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  • Cerebral abscess




  • 324.0 Intracranial abscess




  • G06.0 Intracranial abscess and granuloma

  • G06.2 Extradural and subdural abscess, unspecified




  • 5C: Impaired Motor Function and Sensory Integrity Associated with Nonprogressive Disorders of the Central Nervous System—congenital origin or acquired in infancy or childhood1

  • 5D: Impaired Motor Function and Sensory Integrity Associated with Nonprogressive Disorders of the Central Nervous System—acquired in adolescence or adulthood2



A 37-year-old female was brought to the emergency department (ED) when her roommate was unable to arouse her in the morning. The roommate reported that for several days the woman had increasing difficulties with maintaining conversations and managing her normal schedule. For several months she had complained of tooth and jaw pain but had not been to the dentist. In the ED, she continued to be unconscious and her respirations were inadequate to maintain life. She was placed on a ventilator. Brain imaging revealed an abscess in the area of the inferior aspect of left frontal lobe and anterior left temporal lobe.


Cerebral abscess—common sites and routes of infection. (From Chandrasoma P, Taylor CR. Concise Pathology. 3rd ed. Copyright © The McGraw-Hill Companies, Inc. All rights reserved.)

Graphic Jump Location

  • Confined area of infection within the cranium

  • Cerebral abscess: Common sites of infection3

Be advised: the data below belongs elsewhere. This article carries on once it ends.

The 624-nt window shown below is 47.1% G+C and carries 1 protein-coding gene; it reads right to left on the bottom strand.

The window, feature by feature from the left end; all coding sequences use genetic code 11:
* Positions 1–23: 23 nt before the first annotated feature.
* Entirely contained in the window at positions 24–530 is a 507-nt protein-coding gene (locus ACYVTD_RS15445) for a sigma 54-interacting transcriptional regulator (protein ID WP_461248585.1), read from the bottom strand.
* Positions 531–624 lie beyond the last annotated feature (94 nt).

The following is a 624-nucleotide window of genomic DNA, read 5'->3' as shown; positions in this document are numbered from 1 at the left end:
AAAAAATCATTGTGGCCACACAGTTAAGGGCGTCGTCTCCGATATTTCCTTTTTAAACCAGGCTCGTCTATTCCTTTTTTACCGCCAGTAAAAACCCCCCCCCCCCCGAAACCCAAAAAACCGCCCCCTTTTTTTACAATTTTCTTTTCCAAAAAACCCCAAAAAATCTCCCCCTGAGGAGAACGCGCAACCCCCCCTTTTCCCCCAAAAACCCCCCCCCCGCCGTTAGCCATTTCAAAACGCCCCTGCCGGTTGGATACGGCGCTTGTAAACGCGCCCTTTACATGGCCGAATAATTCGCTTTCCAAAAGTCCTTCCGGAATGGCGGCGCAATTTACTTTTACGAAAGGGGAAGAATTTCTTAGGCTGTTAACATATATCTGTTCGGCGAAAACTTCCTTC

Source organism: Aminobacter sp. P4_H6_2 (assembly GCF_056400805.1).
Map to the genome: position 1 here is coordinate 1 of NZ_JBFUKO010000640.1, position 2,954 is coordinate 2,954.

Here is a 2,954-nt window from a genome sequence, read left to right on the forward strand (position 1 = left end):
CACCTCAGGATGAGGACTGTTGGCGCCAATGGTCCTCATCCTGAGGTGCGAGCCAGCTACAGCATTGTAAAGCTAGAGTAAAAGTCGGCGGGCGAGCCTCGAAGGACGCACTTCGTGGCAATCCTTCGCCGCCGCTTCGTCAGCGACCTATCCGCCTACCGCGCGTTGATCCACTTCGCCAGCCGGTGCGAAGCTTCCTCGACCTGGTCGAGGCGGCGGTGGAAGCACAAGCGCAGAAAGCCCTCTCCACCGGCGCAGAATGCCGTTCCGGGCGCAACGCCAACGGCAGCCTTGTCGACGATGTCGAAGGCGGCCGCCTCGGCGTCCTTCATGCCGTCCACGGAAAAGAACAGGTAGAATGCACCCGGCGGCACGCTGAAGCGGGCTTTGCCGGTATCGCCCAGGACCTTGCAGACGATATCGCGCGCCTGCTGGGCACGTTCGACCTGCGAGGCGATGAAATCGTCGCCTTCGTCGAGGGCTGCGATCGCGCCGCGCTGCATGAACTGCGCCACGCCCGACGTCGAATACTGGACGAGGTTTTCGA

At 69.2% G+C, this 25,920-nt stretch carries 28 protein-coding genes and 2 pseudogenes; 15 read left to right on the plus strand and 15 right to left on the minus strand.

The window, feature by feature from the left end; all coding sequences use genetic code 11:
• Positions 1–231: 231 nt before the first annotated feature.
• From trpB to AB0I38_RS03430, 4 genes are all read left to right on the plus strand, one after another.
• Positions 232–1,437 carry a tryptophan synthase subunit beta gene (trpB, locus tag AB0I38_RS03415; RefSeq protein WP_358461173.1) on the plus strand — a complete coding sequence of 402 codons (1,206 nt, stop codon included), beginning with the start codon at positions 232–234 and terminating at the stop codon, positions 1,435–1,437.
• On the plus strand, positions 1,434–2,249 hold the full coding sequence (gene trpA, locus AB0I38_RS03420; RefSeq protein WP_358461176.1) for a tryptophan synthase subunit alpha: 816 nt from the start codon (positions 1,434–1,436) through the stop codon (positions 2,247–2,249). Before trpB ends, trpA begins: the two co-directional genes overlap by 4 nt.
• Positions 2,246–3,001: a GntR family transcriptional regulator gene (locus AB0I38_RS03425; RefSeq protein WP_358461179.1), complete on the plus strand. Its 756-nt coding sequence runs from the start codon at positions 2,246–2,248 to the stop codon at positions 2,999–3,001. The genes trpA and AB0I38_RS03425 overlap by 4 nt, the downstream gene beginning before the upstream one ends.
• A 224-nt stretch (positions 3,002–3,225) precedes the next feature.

Essentials of Diagnosis

  • Greater than 90% of brain abscesses due to external causes: Compound fracture of skull, bullet wound, surgical complication involving brain or cranium

  • May be secondary to infectious process elsewhere in the body including

    • Paranasal sinus (rhinogenic): Usually leads to abscess in frontal and temporal lobes

    • Middle ear (otogenic): Usually leads to abscess in anterolateral cerebellum, middle and inferior temporal lobe

    • Pulmonary infection

    • Bacterial endocarditis

  • Rupture of abscess can advance to irreversible coma

General Considerations

  • Approximately 50% are metastatic

  • Approximately 20% cannot be traced to the site of origin


  • All ages and genders, who experience one of the contributing causes, are at risk for developing a brain abscess.

  • 60% of children who develop a brain abscess have congenital heart disease.



  • Headache

  • Drowsiness

  • Confusion

  • Focal or generalized seizure

  • Focal motor, sensory, or speech disturbance

  • Fever (inconsistent)

  • Leukocytosis (inconsistent)

  • Increased intracranial pressure (later in the course of illness)

  • Papilledema (later in the course of illness)

Functional Implications

  • Loss of independence with all aspects of mobility, ADLs, self-care

  • Impaired ability to interact with others effectively

  • Difficulty with cognitive processing, particularly executive ...

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